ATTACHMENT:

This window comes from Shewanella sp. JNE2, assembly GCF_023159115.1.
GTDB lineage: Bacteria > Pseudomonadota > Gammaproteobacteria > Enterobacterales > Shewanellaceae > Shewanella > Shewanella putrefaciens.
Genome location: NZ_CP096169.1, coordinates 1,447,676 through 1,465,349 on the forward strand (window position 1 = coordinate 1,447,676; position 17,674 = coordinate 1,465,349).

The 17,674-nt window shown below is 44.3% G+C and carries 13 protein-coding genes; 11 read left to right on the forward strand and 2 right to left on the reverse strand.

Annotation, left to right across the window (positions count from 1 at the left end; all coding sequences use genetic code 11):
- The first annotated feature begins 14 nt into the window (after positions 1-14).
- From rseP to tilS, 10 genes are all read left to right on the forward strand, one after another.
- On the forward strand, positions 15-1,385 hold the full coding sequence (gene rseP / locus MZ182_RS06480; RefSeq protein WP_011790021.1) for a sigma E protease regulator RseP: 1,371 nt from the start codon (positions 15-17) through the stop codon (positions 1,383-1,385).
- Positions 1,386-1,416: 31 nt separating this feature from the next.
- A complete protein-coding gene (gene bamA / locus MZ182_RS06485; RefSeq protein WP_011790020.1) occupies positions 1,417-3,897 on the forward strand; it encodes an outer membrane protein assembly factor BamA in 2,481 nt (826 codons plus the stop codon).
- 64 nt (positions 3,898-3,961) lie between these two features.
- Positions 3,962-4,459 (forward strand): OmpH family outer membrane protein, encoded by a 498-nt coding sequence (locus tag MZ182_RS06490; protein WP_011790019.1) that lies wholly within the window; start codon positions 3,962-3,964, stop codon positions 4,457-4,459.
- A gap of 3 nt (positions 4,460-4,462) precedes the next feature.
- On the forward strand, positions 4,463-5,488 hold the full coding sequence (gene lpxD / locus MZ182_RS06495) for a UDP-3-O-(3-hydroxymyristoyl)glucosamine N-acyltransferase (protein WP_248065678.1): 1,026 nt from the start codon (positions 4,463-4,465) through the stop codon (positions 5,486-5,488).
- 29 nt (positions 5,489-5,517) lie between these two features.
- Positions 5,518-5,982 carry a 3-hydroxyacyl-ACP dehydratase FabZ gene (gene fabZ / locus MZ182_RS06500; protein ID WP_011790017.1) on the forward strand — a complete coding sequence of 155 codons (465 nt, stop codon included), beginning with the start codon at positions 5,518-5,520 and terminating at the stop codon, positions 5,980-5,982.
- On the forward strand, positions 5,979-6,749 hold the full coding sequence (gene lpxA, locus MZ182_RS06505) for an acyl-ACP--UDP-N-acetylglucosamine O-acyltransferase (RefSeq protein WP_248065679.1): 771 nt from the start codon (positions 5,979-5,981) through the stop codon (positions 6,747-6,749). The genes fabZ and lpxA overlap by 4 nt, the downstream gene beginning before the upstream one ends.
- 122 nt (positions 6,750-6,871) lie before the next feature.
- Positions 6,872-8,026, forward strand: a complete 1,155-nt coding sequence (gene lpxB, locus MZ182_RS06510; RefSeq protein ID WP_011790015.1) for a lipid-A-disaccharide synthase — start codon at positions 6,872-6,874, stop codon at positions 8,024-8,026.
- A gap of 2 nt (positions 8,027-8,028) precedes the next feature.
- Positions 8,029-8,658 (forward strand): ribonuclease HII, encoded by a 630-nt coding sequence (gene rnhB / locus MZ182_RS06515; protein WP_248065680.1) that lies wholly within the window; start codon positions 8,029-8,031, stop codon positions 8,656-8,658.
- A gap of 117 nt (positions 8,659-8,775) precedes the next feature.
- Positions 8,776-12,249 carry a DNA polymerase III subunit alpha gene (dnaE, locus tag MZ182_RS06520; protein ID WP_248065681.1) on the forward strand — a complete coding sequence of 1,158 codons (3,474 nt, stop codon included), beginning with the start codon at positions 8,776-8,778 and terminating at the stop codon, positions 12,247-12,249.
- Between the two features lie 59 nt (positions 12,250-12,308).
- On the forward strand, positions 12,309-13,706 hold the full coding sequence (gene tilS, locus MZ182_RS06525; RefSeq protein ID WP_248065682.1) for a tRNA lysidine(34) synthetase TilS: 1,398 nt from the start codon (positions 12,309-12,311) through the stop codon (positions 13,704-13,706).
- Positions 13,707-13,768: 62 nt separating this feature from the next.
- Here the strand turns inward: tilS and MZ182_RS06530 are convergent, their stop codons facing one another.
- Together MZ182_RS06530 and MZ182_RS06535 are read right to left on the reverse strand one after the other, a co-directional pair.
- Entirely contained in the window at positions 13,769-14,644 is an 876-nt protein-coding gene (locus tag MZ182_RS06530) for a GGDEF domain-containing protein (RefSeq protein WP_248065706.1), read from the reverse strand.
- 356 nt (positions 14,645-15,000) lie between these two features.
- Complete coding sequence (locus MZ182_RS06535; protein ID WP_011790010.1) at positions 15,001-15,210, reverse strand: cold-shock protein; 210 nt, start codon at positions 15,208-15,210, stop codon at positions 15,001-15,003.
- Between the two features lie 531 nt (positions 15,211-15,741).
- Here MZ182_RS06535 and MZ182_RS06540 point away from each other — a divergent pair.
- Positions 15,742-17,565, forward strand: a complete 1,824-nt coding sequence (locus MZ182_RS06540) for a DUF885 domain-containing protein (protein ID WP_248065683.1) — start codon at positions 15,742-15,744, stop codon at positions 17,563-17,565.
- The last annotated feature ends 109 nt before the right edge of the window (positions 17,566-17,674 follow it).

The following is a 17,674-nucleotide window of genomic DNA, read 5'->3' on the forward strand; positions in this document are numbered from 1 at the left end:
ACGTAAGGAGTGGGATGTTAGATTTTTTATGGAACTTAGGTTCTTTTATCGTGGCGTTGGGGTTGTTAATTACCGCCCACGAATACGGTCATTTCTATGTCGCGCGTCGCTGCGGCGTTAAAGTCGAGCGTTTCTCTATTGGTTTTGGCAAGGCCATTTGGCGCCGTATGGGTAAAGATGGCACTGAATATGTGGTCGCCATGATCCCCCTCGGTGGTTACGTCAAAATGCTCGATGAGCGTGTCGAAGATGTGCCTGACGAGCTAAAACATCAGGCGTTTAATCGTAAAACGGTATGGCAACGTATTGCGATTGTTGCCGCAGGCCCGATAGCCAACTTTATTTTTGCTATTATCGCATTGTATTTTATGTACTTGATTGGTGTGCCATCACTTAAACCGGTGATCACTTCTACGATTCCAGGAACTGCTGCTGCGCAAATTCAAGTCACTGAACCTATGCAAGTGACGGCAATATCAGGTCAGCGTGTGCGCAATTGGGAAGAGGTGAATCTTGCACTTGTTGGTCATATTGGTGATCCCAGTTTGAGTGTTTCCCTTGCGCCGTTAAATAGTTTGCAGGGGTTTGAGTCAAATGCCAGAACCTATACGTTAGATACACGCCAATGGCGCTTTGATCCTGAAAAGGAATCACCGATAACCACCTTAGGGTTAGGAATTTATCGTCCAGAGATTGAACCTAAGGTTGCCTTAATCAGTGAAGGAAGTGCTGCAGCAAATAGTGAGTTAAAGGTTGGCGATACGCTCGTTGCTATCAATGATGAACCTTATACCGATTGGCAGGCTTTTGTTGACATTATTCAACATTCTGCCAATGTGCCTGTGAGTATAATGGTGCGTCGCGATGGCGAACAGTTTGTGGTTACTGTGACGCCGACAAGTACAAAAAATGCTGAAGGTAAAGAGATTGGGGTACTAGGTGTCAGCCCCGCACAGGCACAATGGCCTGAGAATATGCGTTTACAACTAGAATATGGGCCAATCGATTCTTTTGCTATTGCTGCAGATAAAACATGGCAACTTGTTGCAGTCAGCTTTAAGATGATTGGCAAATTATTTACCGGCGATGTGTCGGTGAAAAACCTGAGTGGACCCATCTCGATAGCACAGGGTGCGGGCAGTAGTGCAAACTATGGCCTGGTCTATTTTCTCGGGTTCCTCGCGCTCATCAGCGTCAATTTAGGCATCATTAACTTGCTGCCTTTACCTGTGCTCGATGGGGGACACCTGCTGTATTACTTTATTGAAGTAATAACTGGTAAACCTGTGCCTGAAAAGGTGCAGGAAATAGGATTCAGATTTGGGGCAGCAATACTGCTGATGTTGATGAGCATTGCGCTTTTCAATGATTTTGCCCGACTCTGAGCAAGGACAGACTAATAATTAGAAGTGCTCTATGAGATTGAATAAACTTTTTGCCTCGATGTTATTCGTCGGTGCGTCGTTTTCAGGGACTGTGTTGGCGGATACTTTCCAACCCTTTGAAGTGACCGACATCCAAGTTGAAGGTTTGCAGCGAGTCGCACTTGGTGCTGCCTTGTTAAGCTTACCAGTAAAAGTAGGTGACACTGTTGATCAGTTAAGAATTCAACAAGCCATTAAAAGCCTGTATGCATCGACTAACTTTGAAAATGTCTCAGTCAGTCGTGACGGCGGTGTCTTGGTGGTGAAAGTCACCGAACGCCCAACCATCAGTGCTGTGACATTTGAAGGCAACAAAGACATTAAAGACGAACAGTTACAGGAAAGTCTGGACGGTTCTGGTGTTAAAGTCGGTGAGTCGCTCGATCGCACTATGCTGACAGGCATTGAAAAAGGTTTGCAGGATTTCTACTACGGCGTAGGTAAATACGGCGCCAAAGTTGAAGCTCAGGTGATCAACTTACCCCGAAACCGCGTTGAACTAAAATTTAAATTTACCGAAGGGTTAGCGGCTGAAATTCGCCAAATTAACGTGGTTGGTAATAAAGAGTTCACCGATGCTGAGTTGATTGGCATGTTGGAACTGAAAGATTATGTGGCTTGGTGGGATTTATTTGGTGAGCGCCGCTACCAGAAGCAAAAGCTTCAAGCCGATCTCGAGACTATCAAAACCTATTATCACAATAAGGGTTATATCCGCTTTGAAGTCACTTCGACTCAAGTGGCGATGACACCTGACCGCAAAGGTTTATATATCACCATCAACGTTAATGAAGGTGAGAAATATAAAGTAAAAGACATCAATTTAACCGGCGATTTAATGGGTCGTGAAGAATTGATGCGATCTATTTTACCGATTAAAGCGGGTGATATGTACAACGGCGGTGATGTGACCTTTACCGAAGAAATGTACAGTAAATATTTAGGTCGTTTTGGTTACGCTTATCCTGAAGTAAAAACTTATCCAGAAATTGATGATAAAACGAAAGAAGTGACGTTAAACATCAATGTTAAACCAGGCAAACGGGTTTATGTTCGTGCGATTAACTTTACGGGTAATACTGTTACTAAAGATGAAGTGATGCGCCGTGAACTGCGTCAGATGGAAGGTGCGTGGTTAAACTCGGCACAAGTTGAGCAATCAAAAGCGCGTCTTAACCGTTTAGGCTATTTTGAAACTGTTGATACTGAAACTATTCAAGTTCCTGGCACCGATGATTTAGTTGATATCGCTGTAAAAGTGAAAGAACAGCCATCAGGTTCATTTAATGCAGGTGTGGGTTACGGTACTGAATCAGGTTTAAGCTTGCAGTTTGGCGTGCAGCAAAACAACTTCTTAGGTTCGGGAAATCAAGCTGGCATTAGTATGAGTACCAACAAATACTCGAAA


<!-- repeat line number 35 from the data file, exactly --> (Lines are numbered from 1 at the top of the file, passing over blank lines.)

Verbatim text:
- The last annotated feature ends 109 nt before the right edge of the window (positions 17,566-17,674 follow it).